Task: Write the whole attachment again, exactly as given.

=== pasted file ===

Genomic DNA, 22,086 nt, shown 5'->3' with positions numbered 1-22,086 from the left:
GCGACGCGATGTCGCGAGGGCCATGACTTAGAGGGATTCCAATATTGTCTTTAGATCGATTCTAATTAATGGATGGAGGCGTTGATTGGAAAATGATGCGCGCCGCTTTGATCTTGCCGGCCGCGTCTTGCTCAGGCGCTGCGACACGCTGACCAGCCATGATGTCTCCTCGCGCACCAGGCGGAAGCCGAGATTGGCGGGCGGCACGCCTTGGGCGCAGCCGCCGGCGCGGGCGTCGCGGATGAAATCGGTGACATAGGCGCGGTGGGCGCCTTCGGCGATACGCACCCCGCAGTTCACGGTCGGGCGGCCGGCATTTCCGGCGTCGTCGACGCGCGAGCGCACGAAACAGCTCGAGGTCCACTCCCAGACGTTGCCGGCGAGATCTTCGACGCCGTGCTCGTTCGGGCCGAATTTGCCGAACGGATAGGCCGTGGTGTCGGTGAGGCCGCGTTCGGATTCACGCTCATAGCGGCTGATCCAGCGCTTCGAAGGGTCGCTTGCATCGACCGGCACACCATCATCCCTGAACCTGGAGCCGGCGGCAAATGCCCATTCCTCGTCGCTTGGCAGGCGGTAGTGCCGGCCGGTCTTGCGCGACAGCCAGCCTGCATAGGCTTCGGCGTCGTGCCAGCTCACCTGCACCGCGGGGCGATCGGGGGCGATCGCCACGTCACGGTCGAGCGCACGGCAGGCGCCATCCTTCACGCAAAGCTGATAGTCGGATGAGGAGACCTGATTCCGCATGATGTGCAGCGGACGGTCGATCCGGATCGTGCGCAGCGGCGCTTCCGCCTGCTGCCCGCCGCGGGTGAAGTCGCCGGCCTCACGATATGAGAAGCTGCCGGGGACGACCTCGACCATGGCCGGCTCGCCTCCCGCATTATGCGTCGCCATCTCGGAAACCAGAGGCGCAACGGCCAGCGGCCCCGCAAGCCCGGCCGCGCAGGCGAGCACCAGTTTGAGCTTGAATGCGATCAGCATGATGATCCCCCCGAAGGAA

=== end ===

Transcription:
Genomic DNA, 22,086 nt, shown 5'->3' with positions numbered 1-22,086 from the left:
GCGACGCGATGTCGCGAGGGCCATGACTTAGAGGGATTCCAATATTGTCTTTAGATCGATTCTAATTAATGGATGGAGGCGTTGATTGGAAAATGATGCGCGCCGCTTTGATCTTGCCGGCCGCGTCTTGCTCAGGCGCTGCGACACGCTGACCAGCCATGATGTCTCCTCGCGCACCAGGCGGAAGCCGAGATTGGCGGGCGGCACGCCTTGGGCGCAGCCGCCGGCGCGGGCGTCGCGGATGAAATCGGTGACATAGGCGCGGTGGGCGCCTTCGGCGATACGCACCCCGCAGTTCACGGTCGGGCGGCCGGCATTTCCGGCGTCGTCGACGCGCGAGCGCACGAAACAGCTCGAGGTCCACTCCCAGACGTTGCCGGCGAGATCTTCGACGCCGTGCTCGTTCGGGCCGAATTTGCCGAACGGATAGGCCGTGGTGTCGGTGAGGCCGCGTTCGGATTCACGCTCATAGCGGCTGATCCAGCGCTTCGAAGGGTCGCTTGCATCGACCGGCACACCATCATCCCTGAACCTGGAGCCGGCGGCAAATGCCCATTCCTCGTCGCTTGGCAGGCGGTAGTGCCGGCCGGTCTTGCGCGACAGCCAGCCTGCATAGGCTTCGGCGTCGTGCCAGCTCACCTGCACCGCGGGGCGATCGGGGGCGATCGCCACGTCACGGTCGAGCGCACGGCAGGCGCCATCCTTCACGCAAAGCTGATAGTCGGATGAGGAGACCTGATTCCGCATGATGTGCAGCGGACGGTCGATCCGGATCGTGCGCAGCGGCGCTTCCGCCTGCTGCCCGCCGCGGGTGAAGTCGCCGGCCTCACGATATGAGAAGCTGCCGGGGACGACCTCGACCATGGCCGGCTCGCCTCCCGCATTATGCGTCGCCATCTCGGAAACCAGAGGCGCAACGGCCAGCGGCCCCGCAAGCCCGGCCGCGCAGGCGAGCACCAGTTTGAGCTTGAATGCGATCAGCATGATGATCCCCCCGAAGGAA